Top of the week: The Riverfront Times reports that a number of landlord corporations cashed in on COVID relief funds and then evicted the residents of apartment complexes they failed to keep up.
Eighty tenants in Ferguson, Mo. were given three days to move out of their apartments, only weeks after the U.S. Supreme Court ended the federal eviction moratorium. The owners received financial aid to cover rent and utilities for tenants, on the level of millions. But for some reason the residents got evicted anyway.
Mike Fitzgerald’s investigation was cofounded by the River City Journalism Fund, filing FOIA (Sunshine Law) requests in the notoriously FOIA-averse state and compiling some damning evidence. Read the whole thing at the link, with names of the landlords who received the most money – as much as $1.5 million.
The River City Journalism Fund is a nonprofit paying grants and stipends to St. Louis writers to increase public-interest coverage; supporting paid fellowships and internships; and other activities to promote public service journalism in the St. Louis region.
In other news:
• The 2024 First Amendment Awards have been announced: Lauren Chooljian with New Hampshire Public Radio and ProPublica. Chooljian is honored for her reporting on sexual misconduct allegations against the owner of a New England addiction treatment conglomerate, for which she was targeted with vandalism and threats as well as attempts at legal intimidation. And as you’ve seen in just a few weeks of this blog feature, ProPublica consistently funds the kind of investigative journalism we desperately need across the country.
• An employee of the Worthington Globe in Minnesota has been subject to harassment and vandalism, because they *checks notes* reported on the display of pride flags in public schools. This led to homophobic messages spray-painted on their car. The Minnesota Society of Professional Journalists has issued a public statement in support of the staff for continuing their coverage and not backing down in the face of intimidation and harassment.
• Freelance journalist Tim Burke’s home was raided by the FBI after he reported on outtakes of a Tucker Carlson interview with Kanye West on Fox News. Eight months later Burke has not even been given the affidavit used to secure the search warrant and his equipment is still being withheld. Burke was using publicly accessible websites to report, and SPJ is assisting with his legal team, which includes the founder of the Department ofJustice Cybercrime Unit.
• Writers at New York Daily News, Forbes and Conde Nast walked off the job for the first time in a century. Likewise the Los Angeles Times had a one-day walkout, followed by a layoff of 115 employees; and then there’s the hell going on at Sports Illustrated. Meanwhile, the staff of the late Messenger have filed a lawsuit alleging a violation of the WARN Act in the sudden layoff of every employee with no notice, adding to the 500+ journalists laid off in the last month.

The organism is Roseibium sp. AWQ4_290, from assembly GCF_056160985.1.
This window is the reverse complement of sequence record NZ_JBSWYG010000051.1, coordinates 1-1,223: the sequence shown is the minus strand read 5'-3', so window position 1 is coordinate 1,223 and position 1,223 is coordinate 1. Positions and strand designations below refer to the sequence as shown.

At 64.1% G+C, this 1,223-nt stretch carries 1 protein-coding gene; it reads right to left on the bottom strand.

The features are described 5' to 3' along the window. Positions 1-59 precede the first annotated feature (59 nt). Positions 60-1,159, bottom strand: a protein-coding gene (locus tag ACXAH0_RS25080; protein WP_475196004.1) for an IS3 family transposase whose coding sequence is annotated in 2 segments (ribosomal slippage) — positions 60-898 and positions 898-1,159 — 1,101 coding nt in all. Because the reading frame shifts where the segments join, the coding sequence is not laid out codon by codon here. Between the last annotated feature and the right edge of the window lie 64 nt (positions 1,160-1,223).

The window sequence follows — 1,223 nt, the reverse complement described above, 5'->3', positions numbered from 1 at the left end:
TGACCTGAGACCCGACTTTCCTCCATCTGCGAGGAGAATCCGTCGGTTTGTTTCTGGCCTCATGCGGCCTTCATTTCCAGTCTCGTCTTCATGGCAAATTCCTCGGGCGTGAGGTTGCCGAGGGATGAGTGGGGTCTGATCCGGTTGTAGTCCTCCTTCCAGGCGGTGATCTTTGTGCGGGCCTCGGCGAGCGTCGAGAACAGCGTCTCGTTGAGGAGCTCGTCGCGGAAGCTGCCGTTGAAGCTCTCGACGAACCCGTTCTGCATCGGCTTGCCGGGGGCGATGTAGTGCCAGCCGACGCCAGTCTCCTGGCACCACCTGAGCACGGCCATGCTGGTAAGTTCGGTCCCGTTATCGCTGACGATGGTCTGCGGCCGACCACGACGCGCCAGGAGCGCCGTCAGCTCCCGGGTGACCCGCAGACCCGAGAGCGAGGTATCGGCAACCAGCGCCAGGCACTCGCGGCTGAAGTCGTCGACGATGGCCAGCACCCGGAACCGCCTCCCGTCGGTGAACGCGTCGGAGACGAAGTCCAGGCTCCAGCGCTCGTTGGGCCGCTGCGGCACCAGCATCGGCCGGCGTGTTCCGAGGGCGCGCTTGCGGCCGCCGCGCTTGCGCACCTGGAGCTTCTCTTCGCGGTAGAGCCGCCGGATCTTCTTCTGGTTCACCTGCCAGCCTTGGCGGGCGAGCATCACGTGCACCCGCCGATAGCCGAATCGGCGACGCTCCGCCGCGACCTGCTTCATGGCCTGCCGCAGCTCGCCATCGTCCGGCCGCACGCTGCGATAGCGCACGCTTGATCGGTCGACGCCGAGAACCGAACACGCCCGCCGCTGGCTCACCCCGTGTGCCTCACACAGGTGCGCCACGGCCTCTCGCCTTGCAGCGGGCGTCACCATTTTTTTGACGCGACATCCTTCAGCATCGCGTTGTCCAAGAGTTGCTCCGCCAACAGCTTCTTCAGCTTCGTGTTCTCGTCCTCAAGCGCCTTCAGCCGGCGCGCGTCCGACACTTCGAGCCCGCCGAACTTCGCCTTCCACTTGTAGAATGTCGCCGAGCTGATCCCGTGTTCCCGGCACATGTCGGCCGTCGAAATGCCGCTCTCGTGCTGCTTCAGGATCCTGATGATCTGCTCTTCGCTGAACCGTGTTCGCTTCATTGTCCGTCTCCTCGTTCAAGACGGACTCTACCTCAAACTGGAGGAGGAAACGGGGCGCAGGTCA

And I can’t even bear to read this report, though I will: Illinois has lost 85 percent of its newspaper journalists, the highest percentage in the country, and 38 of 102 counties have one or zero local sources of news. (Though I often quibble with complaints that reliance on freelancers means there is no local news. We freelancers do just as well or sometimes better than we would as full-timers. Where do you think those 85 percent went?) More in-depth looks at that report when I have the spoons and bourbon to get through it.
• Speaking of layoffs, the Society of Professional Journalists has assembled a number of resources to help journalists hit with the first-quarter layoffs. Membership fee waivers, job listings, discounts for insurance, support from fellow journalists and more can be found in We’re In This Together.
• On the good side, Mother Jones has merged with the Center for Investigative Reporting, formalizing a partnership that has produced a number of investigative pieces in years past: an investigation last year about how the nation’s largest chain of psychiatric hospitals harms foster kids; a report in 2022 about national efforts to restrict people’s ability to vote; and an investigation in 2021 about labor abuses at sugarcane plantations in the Dominican Republic, according to Editor and Publisher.
This Week in Total Bullshit:
• If your feed is full of whiny manbabies complaining that NFL games are now the Taylor Swift Show, you could choose to point them toward this study that shows exactly how many seconds of a three-hour football game features an image of a player’s very very famous girlfriend. Spoiler alert: it’s 25 seconds. That’s how little coverage of a successful woman is necessary to make some men lose their damn minds. The responses have included AI-created degrading porn images of Swift, complaints that “NFL Media” is”forcing Taylor Swift” on football fans, idiot vids on TikTok burning a Chiefs jersey and Swift album cover; and my favorite: allegations that Travis Kelce’s $70,000 Superb Owl bonus check is her motive for dating him. Boys, Kelce is worth about $40 million; Swift is worth $1.1 BILLION. As was wearily pointed out on BlueSky: a woman can run her own freaking entertainment empire and kick off a massive uptick in an entire athletic industry just by going to the games, and she’ll still be accused of being a gold-digger. I can’t even touch “Swift is a psy-op asset of the DoD” and “The Super Bowl is fixed to help Swift so she can endorse Biden.” I honestly gave up collecting the most ridiculous of the memes halfway through the week, because there’s only so many times I can wade into incel bullshit. Go Chiefs.